Phenomenon that fights with superconductivity universal across both flavors of cuprates January 16th, 2015

New superconducting hybrid crystals developed at University of Copenhagen January 12th, 2015

Govt.-Legislation/Regulation/Funding/Policy

Researchers Make Magnetic Graphene: UC Riverside research could lead to new multi-functional electronic devices January 27th, 2015

New pathway to valleytronics January 27th, 2015

Nanoshuttle wear and tear: It's the mileage, not the age January 26th, 2015

Visualizing interacting electrons in a molecule: Scientists at Aalto University and the University of Zurich have succeeded in directly imaging how electrons interact within a single molecule January 26th, 2015

Discoveries

Carbon nanoballs can greatly contribute to sustainable energy supply January 27th, 2015

The laser pulse that gets shorter all by itself: Ultrashort laser pulses have become an indispensable tool for atomic and molecular research; A new technology makes creating short infrared pulses easy and cheap January 27th, 2015

New pathway to valleytronics January 27th, 2015

Stomach acid-powered micromotors get their first test in a living animal January 27th, 2015

Materials/Metamaterials

Industrial Nanotech, Inc. Announces New OEM Customer January 27th, 2015

Chromium-centered cycloparaphenylene rings for making functionalized nanocarbons January 26th, 2015

Engineering self-assembling amyloid fibers January 26th, 2015

Toyocolor to Launch New Carbon Nanotube Materials at nano tech 2015 January 24th, 2015

Announcements

Industrial Nanotech, Inc. Announces New OEM Customer January 27th, 2015

Carbon nanoballs can greatly contribute to sustainable energy supply January 27th, 2015

The laser pulse that gets shorter all by itself: Ultrashort laser pulses have become an indispensable tool for atomic and molecular research; A new technology makes creating short infrared pulses easy and cheap January 27th, 2015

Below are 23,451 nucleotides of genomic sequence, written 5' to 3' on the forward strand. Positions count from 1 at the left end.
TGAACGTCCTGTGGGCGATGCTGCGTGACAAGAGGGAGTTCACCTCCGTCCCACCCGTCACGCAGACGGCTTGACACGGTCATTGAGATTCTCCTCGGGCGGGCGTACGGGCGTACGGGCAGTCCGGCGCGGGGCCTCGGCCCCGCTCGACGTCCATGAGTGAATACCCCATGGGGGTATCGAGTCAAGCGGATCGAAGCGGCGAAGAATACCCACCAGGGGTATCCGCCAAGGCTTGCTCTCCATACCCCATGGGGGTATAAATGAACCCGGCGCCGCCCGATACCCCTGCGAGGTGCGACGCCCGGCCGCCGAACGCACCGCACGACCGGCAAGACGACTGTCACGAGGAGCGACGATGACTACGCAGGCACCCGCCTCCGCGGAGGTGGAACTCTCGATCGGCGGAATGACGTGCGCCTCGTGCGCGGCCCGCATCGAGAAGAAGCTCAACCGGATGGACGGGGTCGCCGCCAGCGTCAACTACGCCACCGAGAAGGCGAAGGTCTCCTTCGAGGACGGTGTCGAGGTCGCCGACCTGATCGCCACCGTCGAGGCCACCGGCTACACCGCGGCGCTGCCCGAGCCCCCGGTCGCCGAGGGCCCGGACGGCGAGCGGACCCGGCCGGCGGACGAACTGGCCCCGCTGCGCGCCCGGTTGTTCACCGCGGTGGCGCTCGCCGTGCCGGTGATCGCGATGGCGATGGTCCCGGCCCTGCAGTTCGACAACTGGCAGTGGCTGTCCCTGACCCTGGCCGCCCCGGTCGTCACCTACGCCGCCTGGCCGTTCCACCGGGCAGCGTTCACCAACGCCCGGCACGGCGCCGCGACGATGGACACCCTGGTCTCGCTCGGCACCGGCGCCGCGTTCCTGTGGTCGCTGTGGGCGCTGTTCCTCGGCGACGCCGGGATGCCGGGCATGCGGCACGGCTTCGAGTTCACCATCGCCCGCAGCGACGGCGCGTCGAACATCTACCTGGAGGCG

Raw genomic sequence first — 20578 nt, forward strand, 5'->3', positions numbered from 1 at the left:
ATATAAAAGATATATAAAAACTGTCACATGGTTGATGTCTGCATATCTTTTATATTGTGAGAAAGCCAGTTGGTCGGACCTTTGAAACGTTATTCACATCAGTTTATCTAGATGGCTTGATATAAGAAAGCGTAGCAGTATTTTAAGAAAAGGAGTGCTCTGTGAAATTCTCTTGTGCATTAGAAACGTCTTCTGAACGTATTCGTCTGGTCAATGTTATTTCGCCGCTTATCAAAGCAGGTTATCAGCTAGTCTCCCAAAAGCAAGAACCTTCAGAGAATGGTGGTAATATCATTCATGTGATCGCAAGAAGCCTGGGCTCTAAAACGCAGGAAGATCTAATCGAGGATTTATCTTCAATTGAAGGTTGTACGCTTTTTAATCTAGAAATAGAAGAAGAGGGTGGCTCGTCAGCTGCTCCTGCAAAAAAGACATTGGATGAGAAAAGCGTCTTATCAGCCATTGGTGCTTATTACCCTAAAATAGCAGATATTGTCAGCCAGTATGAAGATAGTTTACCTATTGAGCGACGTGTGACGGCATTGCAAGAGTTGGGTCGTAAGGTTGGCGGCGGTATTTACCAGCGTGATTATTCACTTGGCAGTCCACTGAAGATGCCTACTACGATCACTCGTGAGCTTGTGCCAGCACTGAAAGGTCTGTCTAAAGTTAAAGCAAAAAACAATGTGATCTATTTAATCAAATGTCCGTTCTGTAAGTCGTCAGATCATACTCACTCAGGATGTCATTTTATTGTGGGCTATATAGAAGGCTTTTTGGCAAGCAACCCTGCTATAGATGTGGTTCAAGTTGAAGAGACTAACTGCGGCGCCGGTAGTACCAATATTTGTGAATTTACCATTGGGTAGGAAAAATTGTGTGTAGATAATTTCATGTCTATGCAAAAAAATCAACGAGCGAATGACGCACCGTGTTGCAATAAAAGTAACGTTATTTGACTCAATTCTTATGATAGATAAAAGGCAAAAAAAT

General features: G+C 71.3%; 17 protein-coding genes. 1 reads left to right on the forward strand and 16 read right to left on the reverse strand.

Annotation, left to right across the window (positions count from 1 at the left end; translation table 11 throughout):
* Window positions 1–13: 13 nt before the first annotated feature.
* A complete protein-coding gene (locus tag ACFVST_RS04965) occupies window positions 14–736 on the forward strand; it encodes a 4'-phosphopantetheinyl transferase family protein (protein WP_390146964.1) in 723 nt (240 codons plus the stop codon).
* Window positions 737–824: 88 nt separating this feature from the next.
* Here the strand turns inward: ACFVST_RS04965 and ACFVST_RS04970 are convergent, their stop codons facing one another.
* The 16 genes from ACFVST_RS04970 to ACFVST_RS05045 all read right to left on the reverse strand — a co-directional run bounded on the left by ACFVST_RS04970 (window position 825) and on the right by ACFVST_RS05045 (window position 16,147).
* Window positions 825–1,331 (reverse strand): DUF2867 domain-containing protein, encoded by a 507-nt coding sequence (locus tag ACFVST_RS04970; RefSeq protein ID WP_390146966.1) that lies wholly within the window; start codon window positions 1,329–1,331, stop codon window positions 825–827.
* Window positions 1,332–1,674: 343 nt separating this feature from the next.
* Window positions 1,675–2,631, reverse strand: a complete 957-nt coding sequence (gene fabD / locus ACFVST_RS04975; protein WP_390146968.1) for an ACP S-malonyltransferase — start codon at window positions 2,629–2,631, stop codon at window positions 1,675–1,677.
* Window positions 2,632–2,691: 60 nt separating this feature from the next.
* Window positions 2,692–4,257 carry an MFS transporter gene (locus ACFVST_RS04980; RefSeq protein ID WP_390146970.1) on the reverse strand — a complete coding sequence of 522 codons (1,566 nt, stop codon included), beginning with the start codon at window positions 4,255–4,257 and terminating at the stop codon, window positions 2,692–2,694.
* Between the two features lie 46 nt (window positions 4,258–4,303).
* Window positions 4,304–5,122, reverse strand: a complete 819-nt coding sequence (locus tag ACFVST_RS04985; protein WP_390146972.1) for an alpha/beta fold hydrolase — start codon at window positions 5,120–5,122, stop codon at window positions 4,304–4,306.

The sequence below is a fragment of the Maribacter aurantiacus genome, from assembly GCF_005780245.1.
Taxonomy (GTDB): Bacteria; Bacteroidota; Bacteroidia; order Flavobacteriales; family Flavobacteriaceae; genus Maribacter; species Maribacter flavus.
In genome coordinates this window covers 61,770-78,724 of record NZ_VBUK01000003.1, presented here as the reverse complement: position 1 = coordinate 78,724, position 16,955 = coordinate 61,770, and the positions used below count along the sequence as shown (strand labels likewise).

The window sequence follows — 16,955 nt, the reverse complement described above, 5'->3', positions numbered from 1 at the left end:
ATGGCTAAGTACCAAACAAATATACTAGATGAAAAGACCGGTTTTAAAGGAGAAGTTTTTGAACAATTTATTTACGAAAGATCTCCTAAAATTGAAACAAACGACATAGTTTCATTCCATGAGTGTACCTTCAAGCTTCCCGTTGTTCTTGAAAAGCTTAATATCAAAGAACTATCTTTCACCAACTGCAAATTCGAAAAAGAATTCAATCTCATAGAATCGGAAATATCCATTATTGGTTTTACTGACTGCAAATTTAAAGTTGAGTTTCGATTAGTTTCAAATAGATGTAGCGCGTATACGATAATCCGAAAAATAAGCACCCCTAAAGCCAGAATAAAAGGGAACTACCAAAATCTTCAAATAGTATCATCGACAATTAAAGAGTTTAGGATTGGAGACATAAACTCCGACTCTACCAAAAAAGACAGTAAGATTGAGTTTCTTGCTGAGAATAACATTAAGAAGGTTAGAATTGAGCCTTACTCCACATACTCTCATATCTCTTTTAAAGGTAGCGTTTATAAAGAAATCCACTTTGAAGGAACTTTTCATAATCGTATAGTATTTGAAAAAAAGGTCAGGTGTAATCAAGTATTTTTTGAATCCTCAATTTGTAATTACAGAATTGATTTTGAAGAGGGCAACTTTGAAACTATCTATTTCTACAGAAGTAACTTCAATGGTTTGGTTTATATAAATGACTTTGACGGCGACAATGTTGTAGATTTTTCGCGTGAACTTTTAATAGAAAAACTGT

New pathway to valleytronics January 27th, 2015

Interviews/Book Reviews/Essays/Reports/Podcasts/Journals/White papers

Carbon nanoballs can greatly contribute to sustainable energy supply January 27th, 2015

The laser pulse that gets shorter all by itself: Ultrashort laser pulses have become an indispensable tool for atomic and molecular research; A new technology makes creating short infrared pulses easy and cheap January 27th, 2015

New pathway to valleytronics January 27th, 2015

Stomach acid-powered micromotors get their first test in a living animal January 27th, 2015

Energy

Carbon nanoballs can greatly contribute to sustainable energy supply January 27th, 2015

Visualizing interacting electrons in a molecule: Scientists at Aalto University and the University of Zurich have succeeded in directly imaging how electrons interact within a single molecule January 26th, 2015

Iranian Researchers Boost Solar Cells Efficiency Using Anti-Aggregates January 26th, 2015

Engineering self-assembling amyloid fibers January 26th, 2015

Grants/Awards/Scholarships/Gifts/Contests/Honors/Records

OCSiAl supports NanoART Imagery Contest January 23rd, 2015

EnvisioNano: An image contest hosted by the National Nanotechnology Initiative (NNI) January 22nd, 2015

Laser-generated surface structures create extremely water-repellent metals: Super-hydrophobic properties could lead to applications in solar panels, sanitation and as rust-free metals January 20th, 2015

NREL Scientist Brian Gregg Named AAAS Fellow: Gregg honored for distinguished contributions to the field of organic solar photoconversion January 20th, 2015

NanoNews-Digest
The latest news from around the world, FREE



  Premium Products
NanoNews-Custom
Only the news you want to read!
 Learn More
NanoTech-Transfer
University Technology Transfer & Patents
 Learn More
NanoStrategies
Full-service, expert consulting
 Learn More










ASP
Nanotechnology Now Featured Books




NNN

The Hunger Project







© Copyright 1999-2015 7th Wave, Inc. All Rights Reserved PRIVACY POLICY :: CONTACT US :: STATS :: SITE MAP :: ADVERTISE